Best practice to improve continuing medical education in developing countries

Download files
Access & Terms of Use
open access
Embargoed until 2023-11-26
Copyright: Vakani, Farhan
Internationally, mandatory Continuing Medical Education (CME) linked to re-registration has improved physicians’ competencies and been implemented widely in developed countries but there has been mixed success in developing countries due to problems in three broad areas: educational design, educational delivery, and CME governance. The aim of this research was to analyse the status of CME in South East Asia Region (SEAR) and Eastern Mediterranean Region (EMR) with reference to WHO guidelines and to develop recommendations on best practice for developing countries. A scoping review of CME current practices for all 33 countries in SEAR and EMR regions showed evidence of CME provision in most countries, with 14 implementing mandatory CME linked to re-registration. All 14 countries have statutory bodies regulating CME. An in-depth review of five of these 14 countries showed that all specify a wide scope and range of educational activities and workplace learning as accredited CME and accredit a wide range of local providers with variation in assessing physicians' learning needs. Three have designated CME sub-committees introducing the CME programme with a structured phase-in period, while one is implementing regionally on a state-by-state basis. All five countries regulate against commercial entities providing accredited CME events. In order to explore in detail the CME situation in one country that has struggled to implement mandatory CME, in-depth interviews with medical education stakeholders in Pakistan identified the presence of a number of accredited institutions providing structured activities and credits to physicians. The previous attempt to implement mandatory CME faltered due to inadequate rural coverage, limited accredited providers, rapid implementation and lack of infrastructure. The implementation strategies proposed included a preparatory phase-in period, involving the national licensing body for CME regulation, and accrediting a wide range of providers. Findings from these reviews and interviews were compiled into 31 recommendations. These were put to a panel of regional experts in an online meeting using nominal group technique to develop a consensus on best practice for implementing CME for developing nations. The panel discussion identified eight of the 31 recommendations as most relevant for developing countries seeking to implement mandatory CME.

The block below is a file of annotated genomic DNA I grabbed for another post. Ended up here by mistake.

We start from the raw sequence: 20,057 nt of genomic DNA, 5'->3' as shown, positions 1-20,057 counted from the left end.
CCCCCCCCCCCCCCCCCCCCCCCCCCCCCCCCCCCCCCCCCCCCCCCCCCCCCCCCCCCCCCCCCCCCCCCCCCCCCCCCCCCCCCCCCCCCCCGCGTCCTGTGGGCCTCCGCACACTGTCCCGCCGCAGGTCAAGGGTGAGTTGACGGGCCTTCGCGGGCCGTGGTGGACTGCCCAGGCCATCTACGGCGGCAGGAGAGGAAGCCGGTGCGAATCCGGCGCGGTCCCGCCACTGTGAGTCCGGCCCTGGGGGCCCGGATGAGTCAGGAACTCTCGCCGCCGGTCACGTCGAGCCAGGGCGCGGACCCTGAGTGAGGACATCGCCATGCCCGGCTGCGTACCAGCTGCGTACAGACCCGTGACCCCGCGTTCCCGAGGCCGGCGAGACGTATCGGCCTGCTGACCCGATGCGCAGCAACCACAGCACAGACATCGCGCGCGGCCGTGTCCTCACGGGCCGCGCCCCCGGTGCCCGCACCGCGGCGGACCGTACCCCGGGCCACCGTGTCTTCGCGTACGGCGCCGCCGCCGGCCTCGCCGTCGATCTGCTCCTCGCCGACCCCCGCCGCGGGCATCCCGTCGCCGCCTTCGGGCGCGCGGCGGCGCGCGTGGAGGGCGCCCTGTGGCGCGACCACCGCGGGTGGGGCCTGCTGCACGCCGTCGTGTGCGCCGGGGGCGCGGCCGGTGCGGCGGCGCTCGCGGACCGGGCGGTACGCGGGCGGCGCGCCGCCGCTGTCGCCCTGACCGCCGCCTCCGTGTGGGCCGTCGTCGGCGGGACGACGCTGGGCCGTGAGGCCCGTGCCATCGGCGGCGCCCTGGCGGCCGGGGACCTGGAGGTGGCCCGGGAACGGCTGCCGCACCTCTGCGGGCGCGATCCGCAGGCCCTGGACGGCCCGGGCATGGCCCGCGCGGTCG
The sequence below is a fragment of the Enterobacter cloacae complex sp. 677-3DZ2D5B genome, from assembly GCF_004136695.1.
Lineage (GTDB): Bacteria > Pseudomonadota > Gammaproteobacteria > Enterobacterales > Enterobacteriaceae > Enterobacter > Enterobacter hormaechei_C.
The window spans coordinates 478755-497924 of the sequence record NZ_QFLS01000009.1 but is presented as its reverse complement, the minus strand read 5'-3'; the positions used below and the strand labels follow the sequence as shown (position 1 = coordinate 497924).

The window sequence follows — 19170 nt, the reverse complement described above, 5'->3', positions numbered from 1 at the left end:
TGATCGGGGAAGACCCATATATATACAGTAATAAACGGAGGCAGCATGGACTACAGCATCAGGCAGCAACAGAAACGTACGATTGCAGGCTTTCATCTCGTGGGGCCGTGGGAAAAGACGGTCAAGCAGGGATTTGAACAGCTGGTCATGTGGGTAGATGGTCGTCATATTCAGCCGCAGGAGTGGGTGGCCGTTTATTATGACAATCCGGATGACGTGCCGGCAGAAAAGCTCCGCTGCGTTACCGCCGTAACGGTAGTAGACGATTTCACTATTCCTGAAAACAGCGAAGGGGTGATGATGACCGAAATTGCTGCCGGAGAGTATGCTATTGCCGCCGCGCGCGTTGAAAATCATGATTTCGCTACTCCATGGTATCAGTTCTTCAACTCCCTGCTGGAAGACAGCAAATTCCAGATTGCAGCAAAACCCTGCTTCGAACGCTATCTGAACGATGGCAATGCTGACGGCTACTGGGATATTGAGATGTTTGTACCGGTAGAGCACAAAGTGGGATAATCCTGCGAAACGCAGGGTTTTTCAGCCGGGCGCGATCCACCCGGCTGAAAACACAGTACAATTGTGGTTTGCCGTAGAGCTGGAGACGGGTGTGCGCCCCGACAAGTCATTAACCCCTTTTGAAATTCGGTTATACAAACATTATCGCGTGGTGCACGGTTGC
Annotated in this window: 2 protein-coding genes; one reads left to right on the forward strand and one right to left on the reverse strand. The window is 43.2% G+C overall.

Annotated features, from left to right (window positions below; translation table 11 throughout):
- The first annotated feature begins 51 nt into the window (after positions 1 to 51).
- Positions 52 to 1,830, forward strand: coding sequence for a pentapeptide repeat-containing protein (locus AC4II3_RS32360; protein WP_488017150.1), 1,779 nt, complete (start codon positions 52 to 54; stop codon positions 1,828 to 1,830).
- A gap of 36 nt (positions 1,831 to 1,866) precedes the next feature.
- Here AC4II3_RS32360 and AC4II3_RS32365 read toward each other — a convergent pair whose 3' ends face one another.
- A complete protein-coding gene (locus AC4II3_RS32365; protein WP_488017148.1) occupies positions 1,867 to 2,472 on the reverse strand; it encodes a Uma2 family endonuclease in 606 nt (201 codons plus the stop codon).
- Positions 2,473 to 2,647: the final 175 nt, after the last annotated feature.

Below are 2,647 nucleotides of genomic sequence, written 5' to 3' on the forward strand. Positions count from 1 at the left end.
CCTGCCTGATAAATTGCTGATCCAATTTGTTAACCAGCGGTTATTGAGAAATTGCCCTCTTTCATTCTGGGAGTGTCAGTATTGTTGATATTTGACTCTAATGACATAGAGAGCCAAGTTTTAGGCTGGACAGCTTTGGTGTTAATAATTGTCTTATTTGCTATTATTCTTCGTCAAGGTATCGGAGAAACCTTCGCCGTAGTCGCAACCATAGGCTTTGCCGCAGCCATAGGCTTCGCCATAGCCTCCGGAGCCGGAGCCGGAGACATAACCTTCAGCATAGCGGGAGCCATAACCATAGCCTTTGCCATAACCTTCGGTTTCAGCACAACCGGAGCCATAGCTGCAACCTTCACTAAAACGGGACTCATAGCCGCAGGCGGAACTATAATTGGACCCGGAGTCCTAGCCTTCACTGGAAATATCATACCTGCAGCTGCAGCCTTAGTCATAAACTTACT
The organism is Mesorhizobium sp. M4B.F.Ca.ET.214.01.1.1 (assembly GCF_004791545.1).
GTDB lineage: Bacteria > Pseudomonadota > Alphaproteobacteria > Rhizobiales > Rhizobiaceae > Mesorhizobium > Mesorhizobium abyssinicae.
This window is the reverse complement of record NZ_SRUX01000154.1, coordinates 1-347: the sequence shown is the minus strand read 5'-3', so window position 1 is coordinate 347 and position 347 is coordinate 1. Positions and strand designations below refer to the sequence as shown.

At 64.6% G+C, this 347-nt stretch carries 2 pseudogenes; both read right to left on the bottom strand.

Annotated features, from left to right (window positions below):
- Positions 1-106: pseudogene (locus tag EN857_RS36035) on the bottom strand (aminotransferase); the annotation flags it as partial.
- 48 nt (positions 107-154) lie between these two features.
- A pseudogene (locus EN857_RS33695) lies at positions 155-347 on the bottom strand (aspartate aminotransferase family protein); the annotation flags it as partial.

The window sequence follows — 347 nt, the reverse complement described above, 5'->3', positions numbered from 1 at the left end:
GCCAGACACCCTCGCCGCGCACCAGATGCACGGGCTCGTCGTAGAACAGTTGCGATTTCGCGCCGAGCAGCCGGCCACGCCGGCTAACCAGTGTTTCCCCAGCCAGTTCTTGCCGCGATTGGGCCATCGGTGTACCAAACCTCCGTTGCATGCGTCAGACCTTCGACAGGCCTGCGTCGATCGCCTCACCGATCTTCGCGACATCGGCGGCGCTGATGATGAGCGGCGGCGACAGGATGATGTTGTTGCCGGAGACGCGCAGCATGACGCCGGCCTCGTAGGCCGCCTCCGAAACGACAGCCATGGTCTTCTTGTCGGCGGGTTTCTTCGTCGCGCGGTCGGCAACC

Persistent link to this record
Link to Publisher Version
Link to Open Access Version
Additional Link
Vakani, Farhan
Uebel, Kerry
Balasooriya, Chinthaka
Demirkol, Apo
Conference Proceedings Editor(s)
Other Contributor(s)
Corporate/Industry Contributor(s)
Publication Year
Resource Type
Degree Type
PhD Doctorate
UNSW Faculty
download public version.pdf 5.96 MB Adobe Portable Document Format
Related dataset(s)